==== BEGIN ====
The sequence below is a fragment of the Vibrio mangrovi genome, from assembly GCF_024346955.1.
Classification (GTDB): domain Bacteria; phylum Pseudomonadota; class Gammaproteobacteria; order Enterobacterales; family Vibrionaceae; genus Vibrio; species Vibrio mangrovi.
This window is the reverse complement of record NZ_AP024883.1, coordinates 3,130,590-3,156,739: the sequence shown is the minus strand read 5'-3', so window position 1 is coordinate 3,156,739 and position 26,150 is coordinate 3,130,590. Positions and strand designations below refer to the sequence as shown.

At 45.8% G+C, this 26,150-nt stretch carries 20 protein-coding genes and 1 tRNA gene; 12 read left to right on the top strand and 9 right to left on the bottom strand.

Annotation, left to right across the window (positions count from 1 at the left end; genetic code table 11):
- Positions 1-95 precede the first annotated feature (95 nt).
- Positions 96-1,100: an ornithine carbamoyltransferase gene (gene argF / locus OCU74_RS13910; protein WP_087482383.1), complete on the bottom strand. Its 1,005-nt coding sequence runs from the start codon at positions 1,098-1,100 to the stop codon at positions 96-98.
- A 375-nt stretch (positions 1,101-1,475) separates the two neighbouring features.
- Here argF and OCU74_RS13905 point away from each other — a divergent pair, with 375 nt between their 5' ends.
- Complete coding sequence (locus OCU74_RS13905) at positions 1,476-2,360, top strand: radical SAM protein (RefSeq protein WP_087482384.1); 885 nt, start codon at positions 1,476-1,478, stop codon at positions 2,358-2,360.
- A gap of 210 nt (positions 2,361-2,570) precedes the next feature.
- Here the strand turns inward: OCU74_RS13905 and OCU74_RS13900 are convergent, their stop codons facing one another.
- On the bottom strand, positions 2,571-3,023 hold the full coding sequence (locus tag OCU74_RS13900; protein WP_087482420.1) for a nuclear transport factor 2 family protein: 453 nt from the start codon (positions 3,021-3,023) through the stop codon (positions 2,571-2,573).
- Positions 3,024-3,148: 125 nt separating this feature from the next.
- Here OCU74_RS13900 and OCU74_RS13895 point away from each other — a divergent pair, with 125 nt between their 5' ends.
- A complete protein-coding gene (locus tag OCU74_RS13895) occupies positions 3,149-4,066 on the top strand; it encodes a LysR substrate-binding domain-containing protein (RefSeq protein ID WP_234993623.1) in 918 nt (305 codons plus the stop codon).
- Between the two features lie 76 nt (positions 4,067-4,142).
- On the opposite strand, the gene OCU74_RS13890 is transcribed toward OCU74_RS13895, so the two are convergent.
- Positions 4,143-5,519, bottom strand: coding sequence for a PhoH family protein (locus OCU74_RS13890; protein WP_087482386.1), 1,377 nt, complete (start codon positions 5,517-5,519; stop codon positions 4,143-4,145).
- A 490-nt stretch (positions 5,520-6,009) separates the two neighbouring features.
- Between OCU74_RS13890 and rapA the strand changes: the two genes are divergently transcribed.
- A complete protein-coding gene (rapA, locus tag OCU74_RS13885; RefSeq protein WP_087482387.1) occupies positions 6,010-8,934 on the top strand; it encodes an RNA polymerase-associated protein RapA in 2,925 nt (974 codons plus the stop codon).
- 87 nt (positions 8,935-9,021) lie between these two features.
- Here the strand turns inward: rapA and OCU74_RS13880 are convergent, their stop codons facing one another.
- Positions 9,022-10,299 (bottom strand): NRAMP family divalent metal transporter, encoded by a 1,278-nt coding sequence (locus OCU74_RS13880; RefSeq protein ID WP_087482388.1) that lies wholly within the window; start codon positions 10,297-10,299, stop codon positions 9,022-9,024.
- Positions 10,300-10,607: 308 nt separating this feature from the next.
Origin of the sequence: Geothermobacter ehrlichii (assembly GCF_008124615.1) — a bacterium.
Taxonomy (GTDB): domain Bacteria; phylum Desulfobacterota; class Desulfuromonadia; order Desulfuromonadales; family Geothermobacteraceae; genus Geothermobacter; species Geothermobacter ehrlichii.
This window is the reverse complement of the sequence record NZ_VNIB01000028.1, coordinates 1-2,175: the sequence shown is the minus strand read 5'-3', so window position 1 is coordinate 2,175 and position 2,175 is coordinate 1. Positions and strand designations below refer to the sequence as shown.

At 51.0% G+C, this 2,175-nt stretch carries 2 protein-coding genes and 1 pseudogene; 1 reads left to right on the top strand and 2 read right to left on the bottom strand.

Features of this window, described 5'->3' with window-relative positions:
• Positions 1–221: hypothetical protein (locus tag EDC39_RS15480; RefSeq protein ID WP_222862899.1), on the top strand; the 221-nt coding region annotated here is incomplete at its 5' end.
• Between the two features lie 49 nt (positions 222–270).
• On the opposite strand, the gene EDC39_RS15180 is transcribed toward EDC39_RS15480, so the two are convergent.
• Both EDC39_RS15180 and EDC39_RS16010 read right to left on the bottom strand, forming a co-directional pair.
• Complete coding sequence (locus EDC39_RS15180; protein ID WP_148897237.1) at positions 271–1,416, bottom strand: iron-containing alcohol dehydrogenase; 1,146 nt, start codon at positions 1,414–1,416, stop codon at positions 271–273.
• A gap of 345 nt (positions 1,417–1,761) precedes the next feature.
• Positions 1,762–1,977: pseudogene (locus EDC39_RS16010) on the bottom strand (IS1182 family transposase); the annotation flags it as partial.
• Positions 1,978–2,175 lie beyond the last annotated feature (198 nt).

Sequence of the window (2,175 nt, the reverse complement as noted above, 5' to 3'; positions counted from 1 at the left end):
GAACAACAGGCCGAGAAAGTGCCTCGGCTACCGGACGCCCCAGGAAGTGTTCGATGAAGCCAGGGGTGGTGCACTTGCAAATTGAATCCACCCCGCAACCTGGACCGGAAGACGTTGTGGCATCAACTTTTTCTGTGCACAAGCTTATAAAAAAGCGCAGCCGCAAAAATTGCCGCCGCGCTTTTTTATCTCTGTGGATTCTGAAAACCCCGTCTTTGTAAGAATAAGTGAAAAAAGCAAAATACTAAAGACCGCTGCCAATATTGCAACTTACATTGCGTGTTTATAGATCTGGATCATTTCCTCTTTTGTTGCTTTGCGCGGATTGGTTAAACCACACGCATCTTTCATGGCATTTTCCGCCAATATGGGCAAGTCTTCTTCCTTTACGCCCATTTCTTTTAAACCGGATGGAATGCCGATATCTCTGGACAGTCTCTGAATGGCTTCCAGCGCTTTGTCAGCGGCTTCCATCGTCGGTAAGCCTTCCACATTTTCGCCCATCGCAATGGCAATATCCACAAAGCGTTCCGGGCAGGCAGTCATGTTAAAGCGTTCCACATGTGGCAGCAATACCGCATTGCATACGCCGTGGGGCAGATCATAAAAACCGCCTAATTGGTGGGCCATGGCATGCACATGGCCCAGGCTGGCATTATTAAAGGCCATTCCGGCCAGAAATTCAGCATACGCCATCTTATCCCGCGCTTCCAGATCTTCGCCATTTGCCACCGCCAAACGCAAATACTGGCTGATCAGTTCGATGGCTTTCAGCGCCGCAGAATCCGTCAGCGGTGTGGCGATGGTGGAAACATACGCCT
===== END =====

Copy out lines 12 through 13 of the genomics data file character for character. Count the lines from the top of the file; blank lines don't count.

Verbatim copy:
- Here the strand turns inward: OCU74_RS13905 and OCU74_RS13900 are convergent, their stop codons facing one another.
- On the bottom strand, positions 2,571-3,023 hold the full coding sequence (locus tag OCU74_RS13900; protein WP_087482420.1) for a nuclear transport factor 2 family protein: 453 nt from the start codon (positions 3,021-3,023) through the stop codon (positions 2,571-2,573).